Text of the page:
With this, Sassy introduced Chloë Sevigny to the world, patchwork hats, baggy khakis, and all. While the role of an intern usually means menial tasks, according to Sassy magazine founding editor Jane Pratt, Sevigny was never the coffee-grabbing worker bee. "I didn't know what [Chloë] was going to do,” remembers Pratt. “But I knew it was going to be something, because when you have that kind of unique vision and you have the work ethic to back it up, you're going to go somewhere."
The first time Pratt crossed paths with Sevigny was on the corner of West 3rd Street and 6th Avenue back in ‘92. While filming a commercial for her eponymous TV talk show, which, like Sassy, focused on real teen issues, Pratt and Sassy fashion assistant Andrea Linett couldn’t help but notice an impeccably dressed seventeen-year-old walking up the street from a basketball court.
“There was this girl in this really cool hat, kind of like a Dr. Seuss Cat in the Hat hat,” says Pratt with a laugh. “Andrea was like, ‘I'm gonna go get her.’”
Sevigny agreed to be in their video, and soon, was a regular fixture at the magazine. “It was a real funky environment, and [Chloë] made it even funkier,” says Pratt. Moreover, she didn’t let her intern status define her. “Chloë was always a teenage girl that didn't seem like a teenage girl; she was older than her years in terms of how she owned her own style,” says Pratt. “Some interns would understandably be a bit timid about talking to the editor-in-chief. She was never like that.”
Before sealing her place in editorial history as the fairy godmother of alternative mags, Pratt was just like the ambitious young Sevigny trying to catch her big break. After graduating from Oberlin College and interning at magazines such as Rolling Stone and the now-defunct Sportstyle, Pratt was asked to come on board as the editor of Sassy magazine in 1987 at the age of 24. Newsstands didn’t know what they had coming to ‘em. The no-holds-barred periodical provided an uncensored look into the untidy lives of legit teenage girls — insecurities and all.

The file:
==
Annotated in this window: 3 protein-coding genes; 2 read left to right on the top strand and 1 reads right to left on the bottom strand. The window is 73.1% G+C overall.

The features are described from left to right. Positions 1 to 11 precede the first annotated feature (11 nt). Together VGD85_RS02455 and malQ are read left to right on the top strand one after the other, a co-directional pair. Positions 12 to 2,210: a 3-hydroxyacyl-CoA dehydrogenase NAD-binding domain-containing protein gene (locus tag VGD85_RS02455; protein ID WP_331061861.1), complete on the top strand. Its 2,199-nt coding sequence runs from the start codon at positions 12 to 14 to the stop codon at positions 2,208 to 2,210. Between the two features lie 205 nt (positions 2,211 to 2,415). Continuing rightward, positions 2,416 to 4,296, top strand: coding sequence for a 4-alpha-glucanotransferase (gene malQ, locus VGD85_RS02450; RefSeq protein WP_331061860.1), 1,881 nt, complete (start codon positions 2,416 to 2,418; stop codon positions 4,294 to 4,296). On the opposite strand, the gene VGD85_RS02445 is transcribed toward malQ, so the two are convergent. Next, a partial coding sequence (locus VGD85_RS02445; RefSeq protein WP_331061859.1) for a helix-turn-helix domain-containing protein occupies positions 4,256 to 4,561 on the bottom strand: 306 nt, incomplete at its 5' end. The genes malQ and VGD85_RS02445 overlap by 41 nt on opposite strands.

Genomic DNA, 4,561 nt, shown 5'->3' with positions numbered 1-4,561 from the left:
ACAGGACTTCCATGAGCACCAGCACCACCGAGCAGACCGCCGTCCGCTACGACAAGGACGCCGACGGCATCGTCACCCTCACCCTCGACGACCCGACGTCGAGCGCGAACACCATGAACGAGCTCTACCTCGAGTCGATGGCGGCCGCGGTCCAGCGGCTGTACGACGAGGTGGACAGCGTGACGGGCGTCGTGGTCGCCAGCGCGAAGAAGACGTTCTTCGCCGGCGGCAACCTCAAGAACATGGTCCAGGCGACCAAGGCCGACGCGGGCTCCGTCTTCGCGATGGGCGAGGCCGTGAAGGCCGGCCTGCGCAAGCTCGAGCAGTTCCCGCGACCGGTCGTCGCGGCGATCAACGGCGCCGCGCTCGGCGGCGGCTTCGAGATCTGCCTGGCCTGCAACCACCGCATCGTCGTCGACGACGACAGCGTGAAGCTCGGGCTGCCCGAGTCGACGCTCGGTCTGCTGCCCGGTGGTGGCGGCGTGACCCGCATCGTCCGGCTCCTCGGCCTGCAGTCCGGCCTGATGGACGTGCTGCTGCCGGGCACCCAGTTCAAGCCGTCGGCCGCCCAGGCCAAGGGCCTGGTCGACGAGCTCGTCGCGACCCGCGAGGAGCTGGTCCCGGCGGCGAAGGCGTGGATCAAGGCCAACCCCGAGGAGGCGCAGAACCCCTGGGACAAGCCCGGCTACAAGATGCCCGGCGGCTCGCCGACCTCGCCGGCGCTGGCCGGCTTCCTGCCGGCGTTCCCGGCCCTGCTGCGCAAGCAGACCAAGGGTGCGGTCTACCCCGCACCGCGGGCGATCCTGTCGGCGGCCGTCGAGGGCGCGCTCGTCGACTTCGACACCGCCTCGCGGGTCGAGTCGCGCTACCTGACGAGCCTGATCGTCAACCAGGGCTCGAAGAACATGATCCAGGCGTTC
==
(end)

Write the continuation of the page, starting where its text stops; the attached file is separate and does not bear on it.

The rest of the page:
Part of what made the magazine special was that it hired real teens like Sevigny, so the articles wouldn’t feel filtered, Pratt says. Of course, Sevigny didn’t stay a teen — or an intern. She caught her (other) big break as a pixie-haired girl of the streets in Larry Clark’s Kids. Since, she’s become a renowned actress and fashion icon, with decades worth of editorials and film roles and a slew of Opening Ceremony collections under her high-waisted belt. But, let's be real, you already knew that.
After a battle with the religious right, Sassy magazine folded in 1996, leaving behind a legacy of Sonic Youth cooking articles and Twin Peaks-themed editorials for generations of fans to come. Pratt went on to bring her editorial vision to Jane magazine and xoJane, an online publication geared towards female empowerment. “We could definitely use some more of those ‘90s female role models now, people that are willing to put themselves out there in the way that Riot grrrls and others did,” says Pratt. “But the good news is Kathleen [Hanna] is still doing it, Kim [Gordon] is still doing it, and Chloë is still doing it.”
Pratt and Sevigny have travelled parallel roads of independent success, and their paths sometimes cross. “The last time I saw Chloë, she was coming off of an elevator and I was going into a building where some friends lived, and we gave each other this huge hug,” remembers Pratt. “It felt like, I don't know, time collided. You know when you see someone you've known for that many years through that many phases of their life? It makes me feel very close to her.”
At the end of the day, the 1992 Sassy magazine headline still says it all.
“Our intern Chloë has more style in her little finger…”